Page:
Giants capitalize on Nats' mistakes, reach third NLCS in five years
The Giants beat the Nationals 3-2 in Game 4 of the National League Division Series on Tuesday night in San Francisco to eliminate Washington and move on to the National League Championship Series against the Cardinals, who eliminated the Dodgers earlier in the evening. It was a fitting conclusion to a low-scoring series in which the two teams scored just nine runs each, averaging a combined 4 1/2 runs per game. Accordingly, the Giants outscored the Nationals on Tuesday not with big hits, but, much like Washington did in Game 3, by taking advantage of their opponent’s uncharacteristically sloppy play. Here are the three things I will take away from this series.
1. Death by a thousand paper cuts
Here’s how the Giants scored their two runs in the bottom of the second. After a one-out single by Brandon Crawford, leftfielder Juan Perez hit a groundball back to Nationals starter Gio Gonzalez that might have been an inning-ending double play if fielded cleanly. Instead, the ball spun off Gonzalez’s glove and out toward right field to put men on first and second.
Giants starter Ryan Vogelsong followed by attempting to sacrifice the two runners up to second and third, but Nationals third baseman Anthony Rendon appeared confused about who should field Vogelsong’s bunt and, as a result, no one did, allowing Vogelsong to reach with what was ruled an infield single that loaded the bases with still just one out. Gonzalez then walked fellow lefty Gregor Blanco on four pitches to force in the first Giants run, after which the second scored on a groundout to second by Joe Panik.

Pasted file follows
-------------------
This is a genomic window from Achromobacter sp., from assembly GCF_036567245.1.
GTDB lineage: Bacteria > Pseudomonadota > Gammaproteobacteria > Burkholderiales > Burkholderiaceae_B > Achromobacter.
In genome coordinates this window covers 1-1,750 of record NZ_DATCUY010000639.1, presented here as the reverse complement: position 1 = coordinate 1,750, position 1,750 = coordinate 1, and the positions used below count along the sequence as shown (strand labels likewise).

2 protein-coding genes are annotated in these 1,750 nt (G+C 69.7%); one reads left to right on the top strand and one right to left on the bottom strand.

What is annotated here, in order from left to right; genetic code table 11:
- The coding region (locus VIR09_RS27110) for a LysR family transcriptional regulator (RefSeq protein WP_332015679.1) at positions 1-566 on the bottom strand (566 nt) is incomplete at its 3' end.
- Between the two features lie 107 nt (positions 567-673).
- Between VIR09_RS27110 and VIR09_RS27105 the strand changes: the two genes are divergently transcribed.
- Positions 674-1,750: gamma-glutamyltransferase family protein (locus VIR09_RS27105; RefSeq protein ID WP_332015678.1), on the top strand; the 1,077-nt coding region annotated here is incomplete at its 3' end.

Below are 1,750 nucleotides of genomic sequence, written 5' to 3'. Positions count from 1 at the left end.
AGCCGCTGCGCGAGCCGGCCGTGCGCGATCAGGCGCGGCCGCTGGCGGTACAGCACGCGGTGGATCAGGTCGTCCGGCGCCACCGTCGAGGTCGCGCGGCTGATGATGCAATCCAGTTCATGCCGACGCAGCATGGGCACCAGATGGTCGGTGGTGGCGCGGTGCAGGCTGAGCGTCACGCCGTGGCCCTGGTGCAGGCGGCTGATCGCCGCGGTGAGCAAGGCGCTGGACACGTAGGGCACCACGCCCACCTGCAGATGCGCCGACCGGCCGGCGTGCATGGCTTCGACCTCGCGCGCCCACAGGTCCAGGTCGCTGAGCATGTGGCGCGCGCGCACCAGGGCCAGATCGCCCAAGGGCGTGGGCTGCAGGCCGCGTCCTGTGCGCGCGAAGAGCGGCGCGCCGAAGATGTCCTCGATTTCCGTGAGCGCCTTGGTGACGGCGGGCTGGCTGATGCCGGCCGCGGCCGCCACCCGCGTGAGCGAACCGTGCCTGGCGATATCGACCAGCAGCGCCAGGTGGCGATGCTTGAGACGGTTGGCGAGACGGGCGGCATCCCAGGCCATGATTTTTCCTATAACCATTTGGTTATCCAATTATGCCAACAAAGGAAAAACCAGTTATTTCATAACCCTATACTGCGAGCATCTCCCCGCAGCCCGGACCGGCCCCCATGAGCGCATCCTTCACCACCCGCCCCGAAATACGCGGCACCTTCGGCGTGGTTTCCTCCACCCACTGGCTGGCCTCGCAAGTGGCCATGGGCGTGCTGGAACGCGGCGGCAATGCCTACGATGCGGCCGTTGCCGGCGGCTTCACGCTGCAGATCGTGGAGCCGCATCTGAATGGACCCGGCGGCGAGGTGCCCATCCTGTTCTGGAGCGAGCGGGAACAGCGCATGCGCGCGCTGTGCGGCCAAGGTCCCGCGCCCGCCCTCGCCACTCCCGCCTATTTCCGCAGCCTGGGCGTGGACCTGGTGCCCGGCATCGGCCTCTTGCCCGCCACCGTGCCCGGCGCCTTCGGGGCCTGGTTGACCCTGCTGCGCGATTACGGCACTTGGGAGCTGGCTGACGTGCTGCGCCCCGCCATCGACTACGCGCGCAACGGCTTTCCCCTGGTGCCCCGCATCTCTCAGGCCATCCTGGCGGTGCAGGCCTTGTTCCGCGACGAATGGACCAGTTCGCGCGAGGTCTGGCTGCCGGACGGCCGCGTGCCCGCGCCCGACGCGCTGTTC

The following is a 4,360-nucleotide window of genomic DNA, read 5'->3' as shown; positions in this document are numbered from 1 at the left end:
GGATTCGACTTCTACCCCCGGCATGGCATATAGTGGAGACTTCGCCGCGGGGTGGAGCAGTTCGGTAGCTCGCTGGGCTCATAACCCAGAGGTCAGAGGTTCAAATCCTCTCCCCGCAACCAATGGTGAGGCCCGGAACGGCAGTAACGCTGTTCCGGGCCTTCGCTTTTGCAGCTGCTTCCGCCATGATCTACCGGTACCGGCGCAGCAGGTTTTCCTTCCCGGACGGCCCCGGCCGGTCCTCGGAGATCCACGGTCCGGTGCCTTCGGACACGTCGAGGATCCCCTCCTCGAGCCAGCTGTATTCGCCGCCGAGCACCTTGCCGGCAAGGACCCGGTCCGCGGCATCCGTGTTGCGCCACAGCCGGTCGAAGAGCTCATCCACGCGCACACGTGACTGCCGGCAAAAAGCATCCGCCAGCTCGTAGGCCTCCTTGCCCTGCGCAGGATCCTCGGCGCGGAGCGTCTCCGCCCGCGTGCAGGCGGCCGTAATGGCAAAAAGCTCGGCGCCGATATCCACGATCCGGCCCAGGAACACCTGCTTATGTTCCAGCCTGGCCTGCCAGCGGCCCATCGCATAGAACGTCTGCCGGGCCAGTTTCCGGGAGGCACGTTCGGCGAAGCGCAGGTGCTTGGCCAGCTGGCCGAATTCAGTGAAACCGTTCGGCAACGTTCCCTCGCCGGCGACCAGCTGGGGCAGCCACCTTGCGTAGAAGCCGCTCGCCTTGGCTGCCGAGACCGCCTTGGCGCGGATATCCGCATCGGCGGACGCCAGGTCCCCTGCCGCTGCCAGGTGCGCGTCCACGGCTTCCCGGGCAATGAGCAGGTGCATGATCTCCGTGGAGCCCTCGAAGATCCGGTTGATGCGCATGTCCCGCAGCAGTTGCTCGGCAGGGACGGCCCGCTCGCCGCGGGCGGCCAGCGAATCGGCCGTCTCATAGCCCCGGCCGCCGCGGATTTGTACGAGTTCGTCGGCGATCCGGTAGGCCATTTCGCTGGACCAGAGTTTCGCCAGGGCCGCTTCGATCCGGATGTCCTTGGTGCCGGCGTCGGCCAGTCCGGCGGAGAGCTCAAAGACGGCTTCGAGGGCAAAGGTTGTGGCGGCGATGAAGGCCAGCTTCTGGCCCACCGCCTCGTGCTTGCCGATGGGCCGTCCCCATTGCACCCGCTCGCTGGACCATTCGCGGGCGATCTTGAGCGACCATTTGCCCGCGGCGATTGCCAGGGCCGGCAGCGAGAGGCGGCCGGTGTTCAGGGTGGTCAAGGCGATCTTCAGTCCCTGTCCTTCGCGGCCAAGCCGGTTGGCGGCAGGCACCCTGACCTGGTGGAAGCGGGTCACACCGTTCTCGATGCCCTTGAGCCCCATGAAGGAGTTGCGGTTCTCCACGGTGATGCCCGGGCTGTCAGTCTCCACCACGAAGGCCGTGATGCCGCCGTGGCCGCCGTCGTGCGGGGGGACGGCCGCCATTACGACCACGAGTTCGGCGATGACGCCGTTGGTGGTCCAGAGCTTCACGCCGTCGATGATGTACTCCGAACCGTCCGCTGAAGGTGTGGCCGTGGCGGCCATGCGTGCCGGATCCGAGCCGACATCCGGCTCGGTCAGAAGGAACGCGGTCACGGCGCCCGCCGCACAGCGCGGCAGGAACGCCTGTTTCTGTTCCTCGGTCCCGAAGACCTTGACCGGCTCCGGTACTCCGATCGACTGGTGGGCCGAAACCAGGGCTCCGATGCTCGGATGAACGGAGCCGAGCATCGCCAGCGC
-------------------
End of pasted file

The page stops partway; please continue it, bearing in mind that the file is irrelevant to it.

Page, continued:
After the Nationals tied up the game on an RBI double and splash-down home run by Bryce Harper in the fifth and seventh innings, respectively, the Giants scored the go-ahead run on a bases-loaded wild pitch by Washington reliever Aaron Barrett, who had previously walked Hunter Pence to push that go-ahead run to third base.
To recap, the Giants eliminated the Nationals by scoring three runs on a walk, a groundout and a wild pitch, with an error, and infield single and two other walks setting up those runs.
2. The Catch
The Giants again loaded the bases with one out in the bottom of the fifth, but this time the Nationals wriggled out of the jam, with Tanner Roark, who had started the inning after Gonzalez was pinch-hit for in the top of the fifth, getting Pablo Sandoval to pop out and lefty Jerry Blevins coming in to strike out Brandon Belt. That felt like a turning point for the Nationals, who had cut the Giants lead in half with a run in the top of the fifth on a single by Ian Desmond and an RBI double by Harper. With the heart of the order due up, the top of the sixth seemed like the Nationals' moment, particularly when Jayson Werth crushed a Vogelsong fastball to the wall in right field. Then Hunter Pence did this (GIF via @cjzero):
The Nationals did not score in the inning.
The Giants have now won all seven of their postseason series under Bruce Bochy dating back to the 2010 posteason. Add in this year’s Wild-Card Game, and the Giants have survived all eight postseason rounds they have participated under Bochy. Put another way, the last time the Giants were eliminated in the posteason was when J.T. Snow crashed into the Marlins’ Ivan Rodriguez for the final out of the 2003 Division Series.